The House of Mechanical Pain

by Chaz Brenchley


Let me start by saying that “The House of Mechanical Pain” really resonated strongly with me. I really empathized with the female character in this one, and I will get into why in just a sec, but if that skewed my review of this story so be it. Actually this story hit so close to home I had a very hard time coming to terms with my reactions and then writing about them on this blog. If it wasn’t for this month’s theme of the Social Justice Challenge I might not have posted this at all. It’s a bit of a tender spot, to say the least.

“The House of Mechanical Pain” is a horrific short story from The Years Best Fantasy and Horror 2008 it is also included in the book Phantoms at the Phil: The Third Proceedings. It is about a woman named Tasha who wants her friend Jonny to come home with her to her family’s mansion where her father is about to sell off several items from the family estate that she holds dear. Part money grubbing move, part power play in this damaged and dysfunctional family, Jonny is supposed to take pictures of everything that is going into the sale, but really he is there as moral support for Tasha.

The parents are cold and distant from each other and their children, the children are distant and uncertain with each other and everyone avoids everyone else when at all possible. These are all signs of a damaged family, and of an abusive household. Perhaps not physically abusive but there are other kinds and I tend to be hyper aware and pick them up. The father is definitely emotionally and verbally abusive and has some control issues, the mother acts like a woman that got pulled into an abusive relationship and now has stopped even looking for a way out. The children… well let’s just say the younger brother, Rufus, reminded me of my own youngest brother: very uncertain around strangers and even siblings, always testing the undercurrents in a room or only showing up after everyone is gone, and disappearing at the first opportunity.

The manor seems to have it’s own character to add to the mix as strange happenings begin to occur. Things not being where people left it, and so on. Is this house haunted on top of everything else?

As the story unfolds you find that the things being photographed belonged to a particular distant relative. A younger brother himself, named Joshua, bored in the Victorian country side, who took to astronomy and photography as amusements to take up his time. But, a closer look at the photographs reveal a sinister subject indeed. His older brother’s youngest child Georgina is at the center of several pieces, and a closer look at family photos show her as being distant, upset and ultimately gone entirely.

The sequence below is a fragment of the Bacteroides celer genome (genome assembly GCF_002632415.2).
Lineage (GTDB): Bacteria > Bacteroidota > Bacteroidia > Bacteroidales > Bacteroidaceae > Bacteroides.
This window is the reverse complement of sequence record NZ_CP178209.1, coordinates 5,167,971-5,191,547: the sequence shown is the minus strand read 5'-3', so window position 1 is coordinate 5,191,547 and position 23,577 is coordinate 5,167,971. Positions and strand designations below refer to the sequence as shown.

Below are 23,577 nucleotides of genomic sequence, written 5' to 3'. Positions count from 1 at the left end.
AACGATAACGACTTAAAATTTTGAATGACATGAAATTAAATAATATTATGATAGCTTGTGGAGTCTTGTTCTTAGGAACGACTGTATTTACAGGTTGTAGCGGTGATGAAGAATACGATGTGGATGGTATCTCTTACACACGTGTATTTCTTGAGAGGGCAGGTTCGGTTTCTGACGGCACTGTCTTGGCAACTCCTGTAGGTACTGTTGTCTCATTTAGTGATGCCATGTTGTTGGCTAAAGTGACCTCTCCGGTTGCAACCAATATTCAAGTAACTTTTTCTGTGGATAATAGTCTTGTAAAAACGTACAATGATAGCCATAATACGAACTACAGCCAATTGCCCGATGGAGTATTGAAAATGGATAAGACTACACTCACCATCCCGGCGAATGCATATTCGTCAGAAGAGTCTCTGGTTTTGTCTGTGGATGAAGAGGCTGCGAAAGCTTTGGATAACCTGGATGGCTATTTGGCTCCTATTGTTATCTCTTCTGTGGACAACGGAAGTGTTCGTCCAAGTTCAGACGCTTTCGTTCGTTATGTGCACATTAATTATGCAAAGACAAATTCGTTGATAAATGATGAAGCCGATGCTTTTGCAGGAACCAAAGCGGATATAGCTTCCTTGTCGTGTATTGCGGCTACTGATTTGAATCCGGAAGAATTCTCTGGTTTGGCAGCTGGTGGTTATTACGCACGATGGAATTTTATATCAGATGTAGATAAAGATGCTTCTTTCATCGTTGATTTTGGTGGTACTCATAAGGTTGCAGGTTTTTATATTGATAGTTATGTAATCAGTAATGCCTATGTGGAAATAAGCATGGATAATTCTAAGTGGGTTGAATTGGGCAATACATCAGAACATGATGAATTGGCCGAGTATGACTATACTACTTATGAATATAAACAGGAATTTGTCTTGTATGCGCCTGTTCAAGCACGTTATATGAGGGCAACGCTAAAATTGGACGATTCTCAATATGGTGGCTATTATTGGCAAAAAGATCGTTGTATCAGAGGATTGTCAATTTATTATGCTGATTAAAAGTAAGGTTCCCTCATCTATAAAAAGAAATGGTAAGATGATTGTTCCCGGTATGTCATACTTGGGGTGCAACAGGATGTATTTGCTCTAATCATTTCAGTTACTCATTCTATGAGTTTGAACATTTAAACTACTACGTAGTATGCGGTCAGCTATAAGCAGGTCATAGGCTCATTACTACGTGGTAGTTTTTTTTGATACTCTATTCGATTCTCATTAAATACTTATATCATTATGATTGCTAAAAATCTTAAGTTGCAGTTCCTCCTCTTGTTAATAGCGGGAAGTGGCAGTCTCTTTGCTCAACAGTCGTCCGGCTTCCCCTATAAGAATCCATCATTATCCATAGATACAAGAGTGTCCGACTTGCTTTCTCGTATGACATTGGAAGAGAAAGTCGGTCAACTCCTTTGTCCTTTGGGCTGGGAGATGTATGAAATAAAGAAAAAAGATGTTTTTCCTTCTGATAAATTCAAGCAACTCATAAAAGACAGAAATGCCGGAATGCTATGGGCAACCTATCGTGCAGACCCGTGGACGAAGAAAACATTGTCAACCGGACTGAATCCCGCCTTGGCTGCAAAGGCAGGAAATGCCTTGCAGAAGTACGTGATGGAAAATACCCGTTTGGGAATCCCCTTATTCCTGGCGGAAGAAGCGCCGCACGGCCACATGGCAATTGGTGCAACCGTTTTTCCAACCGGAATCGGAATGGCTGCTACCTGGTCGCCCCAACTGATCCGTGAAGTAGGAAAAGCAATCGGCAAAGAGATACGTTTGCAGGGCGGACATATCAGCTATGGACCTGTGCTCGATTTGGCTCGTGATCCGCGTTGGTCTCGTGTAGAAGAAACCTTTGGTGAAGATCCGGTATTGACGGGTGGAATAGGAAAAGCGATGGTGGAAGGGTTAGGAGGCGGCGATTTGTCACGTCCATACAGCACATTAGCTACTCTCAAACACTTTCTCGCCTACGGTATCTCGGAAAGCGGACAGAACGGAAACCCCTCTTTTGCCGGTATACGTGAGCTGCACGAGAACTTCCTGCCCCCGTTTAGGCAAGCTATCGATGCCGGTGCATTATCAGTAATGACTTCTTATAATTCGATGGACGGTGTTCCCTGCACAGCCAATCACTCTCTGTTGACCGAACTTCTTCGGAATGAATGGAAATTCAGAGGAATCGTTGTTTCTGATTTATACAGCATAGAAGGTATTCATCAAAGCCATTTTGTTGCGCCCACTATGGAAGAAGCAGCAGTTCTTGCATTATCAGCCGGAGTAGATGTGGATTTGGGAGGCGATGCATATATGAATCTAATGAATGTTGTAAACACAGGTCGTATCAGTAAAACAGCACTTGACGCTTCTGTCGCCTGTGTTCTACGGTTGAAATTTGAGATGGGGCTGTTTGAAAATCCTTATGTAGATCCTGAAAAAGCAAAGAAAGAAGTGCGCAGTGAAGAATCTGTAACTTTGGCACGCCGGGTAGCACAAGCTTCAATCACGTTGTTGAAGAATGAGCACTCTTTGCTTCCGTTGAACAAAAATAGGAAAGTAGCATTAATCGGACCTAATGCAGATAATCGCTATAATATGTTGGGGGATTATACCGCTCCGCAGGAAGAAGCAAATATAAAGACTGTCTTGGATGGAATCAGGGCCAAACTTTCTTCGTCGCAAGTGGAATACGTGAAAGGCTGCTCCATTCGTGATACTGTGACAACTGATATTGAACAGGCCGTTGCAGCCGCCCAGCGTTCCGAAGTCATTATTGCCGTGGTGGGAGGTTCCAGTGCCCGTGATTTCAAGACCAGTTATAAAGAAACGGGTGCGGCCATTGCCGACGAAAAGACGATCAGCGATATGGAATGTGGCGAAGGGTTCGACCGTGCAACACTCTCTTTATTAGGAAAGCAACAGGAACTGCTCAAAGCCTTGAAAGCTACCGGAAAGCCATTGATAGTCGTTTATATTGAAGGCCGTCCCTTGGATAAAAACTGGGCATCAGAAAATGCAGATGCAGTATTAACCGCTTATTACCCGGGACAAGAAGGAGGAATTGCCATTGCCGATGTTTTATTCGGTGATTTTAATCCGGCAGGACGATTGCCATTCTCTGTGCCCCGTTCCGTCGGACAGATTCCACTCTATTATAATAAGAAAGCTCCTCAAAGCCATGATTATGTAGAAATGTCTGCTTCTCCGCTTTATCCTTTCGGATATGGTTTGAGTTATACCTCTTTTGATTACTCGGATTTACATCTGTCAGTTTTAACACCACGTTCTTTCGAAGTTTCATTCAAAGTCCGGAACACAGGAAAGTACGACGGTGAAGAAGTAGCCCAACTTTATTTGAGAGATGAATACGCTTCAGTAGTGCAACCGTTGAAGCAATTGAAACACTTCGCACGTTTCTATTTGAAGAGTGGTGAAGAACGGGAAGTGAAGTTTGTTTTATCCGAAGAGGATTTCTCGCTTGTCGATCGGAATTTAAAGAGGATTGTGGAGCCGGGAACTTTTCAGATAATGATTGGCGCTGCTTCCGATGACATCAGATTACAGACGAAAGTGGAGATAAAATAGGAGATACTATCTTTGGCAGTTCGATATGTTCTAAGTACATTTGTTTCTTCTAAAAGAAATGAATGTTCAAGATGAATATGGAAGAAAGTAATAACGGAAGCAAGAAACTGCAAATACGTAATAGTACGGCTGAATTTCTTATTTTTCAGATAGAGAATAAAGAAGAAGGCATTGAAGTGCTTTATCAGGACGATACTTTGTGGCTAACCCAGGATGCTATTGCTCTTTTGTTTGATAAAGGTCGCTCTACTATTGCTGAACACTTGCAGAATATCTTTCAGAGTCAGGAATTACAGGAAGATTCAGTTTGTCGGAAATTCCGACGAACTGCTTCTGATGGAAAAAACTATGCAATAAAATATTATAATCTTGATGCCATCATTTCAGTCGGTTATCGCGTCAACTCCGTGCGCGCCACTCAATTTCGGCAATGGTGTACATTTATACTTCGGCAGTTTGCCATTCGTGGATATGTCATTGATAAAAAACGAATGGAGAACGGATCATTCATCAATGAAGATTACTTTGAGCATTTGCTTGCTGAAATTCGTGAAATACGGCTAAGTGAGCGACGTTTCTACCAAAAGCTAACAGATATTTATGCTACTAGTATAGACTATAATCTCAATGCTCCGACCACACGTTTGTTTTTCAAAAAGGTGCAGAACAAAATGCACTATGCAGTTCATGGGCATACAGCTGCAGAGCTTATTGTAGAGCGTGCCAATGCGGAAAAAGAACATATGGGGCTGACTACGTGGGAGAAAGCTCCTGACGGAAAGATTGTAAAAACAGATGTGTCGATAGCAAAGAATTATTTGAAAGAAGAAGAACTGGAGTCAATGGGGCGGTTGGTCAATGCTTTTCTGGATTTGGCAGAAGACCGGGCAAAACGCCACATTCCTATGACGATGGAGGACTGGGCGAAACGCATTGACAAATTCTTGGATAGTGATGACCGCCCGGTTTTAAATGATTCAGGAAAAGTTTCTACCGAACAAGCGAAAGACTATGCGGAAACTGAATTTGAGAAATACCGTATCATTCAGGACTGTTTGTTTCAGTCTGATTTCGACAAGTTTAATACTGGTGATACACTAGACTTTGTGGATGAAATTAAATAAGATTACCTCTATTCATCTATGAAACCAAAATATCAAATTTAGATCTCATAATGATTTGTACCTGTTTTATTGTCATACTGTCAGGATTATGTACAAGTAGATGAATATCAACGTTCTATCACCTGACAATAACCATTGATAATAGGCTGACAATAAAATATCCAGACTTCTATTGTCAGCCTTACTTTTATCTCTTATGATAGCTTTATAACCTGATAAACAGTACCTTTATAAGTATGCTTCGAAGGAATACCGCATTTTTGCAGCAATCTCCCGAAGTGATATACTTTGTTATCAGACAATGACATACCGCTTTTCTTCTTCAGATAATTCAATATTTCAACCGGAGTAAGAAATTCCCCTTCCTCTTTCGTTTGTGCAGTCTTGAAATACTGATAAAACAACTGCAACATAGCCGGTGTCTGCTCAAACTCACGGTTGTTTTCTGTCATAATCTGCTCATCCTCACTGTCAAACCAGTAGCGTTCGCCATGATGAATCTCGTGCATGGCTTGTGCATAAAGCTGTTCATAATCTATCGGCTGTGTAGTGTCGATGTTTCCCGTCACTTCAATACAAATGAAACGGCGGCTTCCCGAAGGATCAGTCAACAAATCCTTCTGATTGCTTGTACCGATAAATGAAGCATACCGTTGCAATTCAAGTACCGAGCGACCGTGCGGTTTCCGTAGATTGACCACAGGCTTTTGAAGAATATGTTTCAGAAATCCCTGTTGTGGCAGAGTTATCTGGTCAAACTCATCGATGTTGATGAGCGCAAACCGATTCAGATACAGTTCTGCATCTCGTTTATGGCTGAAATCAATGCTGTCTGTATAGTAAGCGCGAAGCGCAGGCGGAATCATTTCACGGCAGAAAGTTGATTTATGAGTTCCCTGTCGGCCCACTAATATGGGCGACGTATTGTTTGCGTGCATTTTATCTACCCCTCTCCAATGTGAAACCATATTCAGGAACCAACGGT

“I wonder who she is?” – a girl standing off to one side of the group, head down, long loose hair falling like wings about her face.

“Poor relation?” Rufus hazarded, all heedless young heir. “Not Joshua’s, he never married. She must be family or she wouldn’t be let in the photo, but she really doesn’t look like she belongs.”

“Don’t be cocky, Ru. If they ever took a family photo of us, none of us would look like we belonged.”

And that, in an unexpected sentence, was why I love Tasha: that ruthless honesty, the unflinching glare into the spotlight of her own intelligence. She knows; oh she does know. And she’s not afraid of the knowledge. It’s the world beyond that she can’t deal with, anything outside her skin. Which is, first and foremost, her family, before she even gets to all the strangers.

2010 Social Justice Reading Challenge

In this story Chaz Brenchley gets the horror of an abusive family and calls it, all of it, correctly. He is spot on in his descriptions of the actions and reactions of his characters and in the way the abusers and abusees react whether living or dead. The main point of the short story is the ghosts of past abuse that continues to haunt families for generations and I can tell you that, more than anything else, is not far fetched at all.

As horrifying as this short story is it still doesn’t live up to the horror of living it every day but it is a first step towards understanding those that do. I strongly recommend you read it, it is available to read for free at Chaz Brenchley’s website. Here is the direct link to his short story “The House of Mechanical Pain”.

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